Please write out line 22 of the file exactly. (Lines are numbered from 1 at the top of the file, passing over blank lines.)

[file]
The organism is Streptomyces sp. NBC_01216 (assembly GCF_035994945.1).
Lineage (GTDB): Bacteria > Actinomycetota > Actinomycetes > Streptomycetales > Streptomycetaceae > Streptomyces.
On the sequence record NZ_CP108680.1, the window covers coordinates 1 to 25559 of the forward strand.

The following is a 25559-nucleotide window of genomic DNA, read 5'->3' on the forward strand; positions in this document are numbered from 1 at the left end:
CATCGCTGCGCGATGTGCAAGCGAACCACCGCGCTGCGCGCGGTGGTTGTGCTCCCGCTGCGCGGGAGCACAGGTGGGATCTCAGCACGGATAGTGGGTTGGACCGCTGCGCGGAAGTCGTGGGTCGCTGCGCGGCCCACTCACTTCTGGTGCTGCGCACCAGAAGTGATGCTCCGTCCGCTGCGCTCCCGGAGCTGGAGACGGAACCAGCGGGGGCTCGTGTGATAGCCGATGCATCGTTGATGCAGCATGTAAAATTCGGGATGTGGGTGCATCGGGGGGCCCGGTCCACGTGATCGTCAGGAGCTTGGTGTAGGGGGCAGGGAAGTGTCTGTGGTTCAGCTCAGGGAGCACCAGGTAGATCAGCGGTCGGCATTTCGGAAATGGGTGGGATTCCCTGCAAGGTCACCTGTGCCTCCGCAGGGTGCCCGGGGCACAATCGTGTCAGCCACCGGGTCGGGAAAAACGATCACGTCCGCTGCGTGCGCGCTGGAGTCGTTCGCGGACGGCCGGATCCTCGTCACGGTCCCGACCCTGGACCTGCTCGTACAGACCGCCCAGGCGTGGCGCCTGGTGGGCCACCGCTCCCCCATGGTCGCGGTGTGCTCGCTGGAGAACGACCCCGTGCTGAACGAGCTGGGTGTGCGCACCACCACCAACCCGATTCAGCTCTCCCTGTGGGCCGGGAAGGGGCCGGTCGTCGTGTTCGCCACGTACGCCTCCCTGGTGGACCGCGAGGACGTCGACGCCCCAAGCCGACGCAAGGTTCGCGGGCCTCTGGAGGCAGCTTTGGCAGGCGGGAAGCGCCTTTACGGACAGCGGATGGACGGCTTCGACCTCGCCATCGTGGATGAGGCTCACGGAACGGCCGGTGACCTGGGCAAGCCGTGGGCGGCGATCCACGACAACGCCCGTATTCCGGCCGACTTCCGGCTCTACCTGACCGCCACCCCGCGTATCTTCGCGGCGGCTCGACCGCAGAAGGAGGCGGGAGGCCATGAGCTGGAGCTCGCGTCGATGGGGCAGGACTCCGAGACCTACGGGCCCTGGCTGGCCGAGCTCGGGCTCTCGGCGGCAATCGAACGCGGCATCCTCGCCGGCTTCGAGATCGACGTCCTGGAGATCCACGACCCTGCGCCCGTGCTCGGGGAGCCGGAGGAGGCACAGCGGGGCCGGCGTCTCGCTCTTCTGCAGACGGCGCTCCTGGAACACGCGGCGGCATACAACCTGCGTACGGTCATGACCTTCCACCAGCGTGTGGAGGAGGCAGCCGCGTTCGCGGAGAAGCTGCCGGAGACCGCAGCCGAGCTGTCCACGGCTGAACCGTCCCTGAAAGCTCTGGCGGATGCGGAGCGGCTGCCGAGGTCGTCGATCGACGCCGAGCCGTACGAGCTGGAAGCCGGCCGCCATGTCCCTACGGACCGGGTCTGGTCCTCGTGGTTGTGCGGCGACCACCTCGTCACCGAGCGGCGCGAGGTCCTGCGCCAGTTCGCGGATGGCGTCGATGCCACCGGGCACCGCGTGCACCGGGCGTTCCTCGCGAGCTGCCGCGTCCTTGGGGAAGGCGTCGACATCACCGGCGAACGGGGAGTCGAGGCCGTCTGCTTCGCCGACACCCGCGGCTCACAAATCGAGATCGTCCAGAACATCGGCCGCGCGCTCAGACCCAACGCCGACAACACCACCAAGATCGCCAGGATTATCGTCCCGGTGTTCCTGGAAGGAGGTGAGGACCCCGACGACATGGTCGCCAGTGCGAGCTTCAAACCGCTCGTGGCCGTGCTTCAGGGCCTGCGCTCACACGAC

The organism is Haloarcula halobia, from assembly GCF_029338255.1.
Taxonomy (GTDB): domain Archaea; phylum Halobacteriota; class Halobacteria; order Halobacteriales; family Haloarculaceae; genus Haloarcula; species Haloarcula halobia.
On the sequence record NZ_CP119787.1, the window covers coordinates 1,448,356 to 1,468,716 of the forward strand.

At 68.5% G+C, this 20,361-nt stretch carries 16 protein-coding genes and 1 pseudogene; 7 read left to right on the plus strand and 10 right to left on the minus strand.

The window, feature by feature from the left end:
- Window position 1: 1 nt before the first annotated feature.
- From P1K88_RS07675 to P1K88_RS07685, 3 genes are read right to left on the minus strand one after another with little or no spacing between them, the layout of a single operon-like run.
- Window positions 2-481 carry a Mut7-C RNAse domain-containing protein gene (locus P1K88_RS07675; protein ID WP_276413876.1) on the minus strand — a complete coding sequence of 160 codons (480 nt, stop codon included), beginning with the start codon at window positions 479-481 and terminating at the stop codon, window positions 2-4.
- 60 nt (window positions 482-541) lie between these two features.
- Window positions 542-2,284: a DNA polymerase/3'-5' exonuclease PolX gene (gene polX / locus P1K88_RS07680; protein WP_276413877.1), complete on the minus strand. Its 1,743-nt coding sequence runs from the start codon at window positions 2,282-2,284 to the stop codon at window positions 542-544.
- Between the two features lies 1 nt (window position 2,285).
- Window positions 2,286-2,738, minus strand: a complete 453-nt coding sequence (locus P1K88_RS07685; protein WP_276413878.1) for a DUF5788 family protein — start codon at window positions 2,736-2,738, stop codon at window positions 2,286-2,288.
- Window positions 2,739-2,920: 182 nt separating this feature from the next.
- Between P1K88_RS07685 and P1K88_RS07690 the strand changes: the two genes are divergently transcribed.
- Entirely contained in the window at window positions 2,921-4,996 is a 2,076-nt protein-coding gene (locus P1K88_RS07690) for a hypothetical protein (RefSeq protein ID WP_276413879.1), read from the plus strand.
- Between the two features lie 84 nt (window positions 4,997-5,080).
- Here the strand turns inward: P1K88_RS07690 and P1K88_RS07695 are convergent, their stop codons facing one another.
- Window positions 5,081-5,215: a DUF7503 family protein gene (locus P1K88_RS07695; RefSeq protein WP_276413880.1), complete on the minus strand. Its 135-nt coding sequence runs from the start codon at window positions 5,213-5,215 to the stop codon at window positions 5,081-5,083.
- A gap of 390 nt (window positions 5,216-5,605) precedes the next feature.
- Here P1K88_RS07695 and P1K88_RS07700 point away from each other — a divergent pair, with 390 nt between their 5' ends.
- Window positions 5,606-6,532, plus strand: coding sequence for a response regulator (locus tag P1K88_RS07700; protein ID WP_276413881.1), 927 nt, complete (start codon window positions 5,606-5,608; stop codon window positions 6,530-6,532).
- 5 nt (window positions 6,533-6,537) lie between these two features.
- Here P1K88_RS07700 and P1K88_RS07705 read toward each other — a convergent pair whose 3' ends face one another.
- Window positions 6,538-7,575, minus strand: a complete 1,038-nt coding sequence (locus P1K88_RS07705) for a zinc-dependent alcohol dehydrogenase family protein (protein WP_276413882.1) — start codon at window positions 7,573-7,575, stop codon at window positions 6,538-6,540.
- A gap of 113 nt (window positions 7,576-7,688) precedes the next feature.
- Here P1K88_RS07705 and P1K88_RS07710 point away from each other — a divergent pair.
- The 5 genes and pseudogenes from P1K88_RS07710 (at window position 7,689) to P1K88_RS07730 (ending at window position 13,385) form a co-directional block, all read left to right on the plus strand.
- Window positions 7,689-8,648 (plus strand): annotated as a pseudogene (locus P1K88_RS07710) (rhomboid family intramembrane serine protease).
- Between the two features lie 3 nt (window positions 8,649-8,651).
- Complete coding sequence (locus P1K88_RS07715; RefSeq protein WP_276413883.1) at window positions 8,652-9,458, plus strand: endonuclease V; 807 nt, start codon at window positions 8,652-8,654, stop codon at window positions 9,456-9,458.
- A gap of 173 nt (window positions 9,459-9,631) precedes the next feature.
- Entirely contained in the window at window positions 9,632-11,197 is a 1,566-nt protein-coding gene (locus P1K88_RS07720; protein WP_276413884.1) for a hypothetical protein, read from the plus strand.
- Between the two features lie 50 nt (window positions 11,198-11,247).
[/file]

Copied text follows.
- Here the strand turns inward: P1K88_RS07690 and P1K88_RS07695 are convergent, their stop codons facing one another.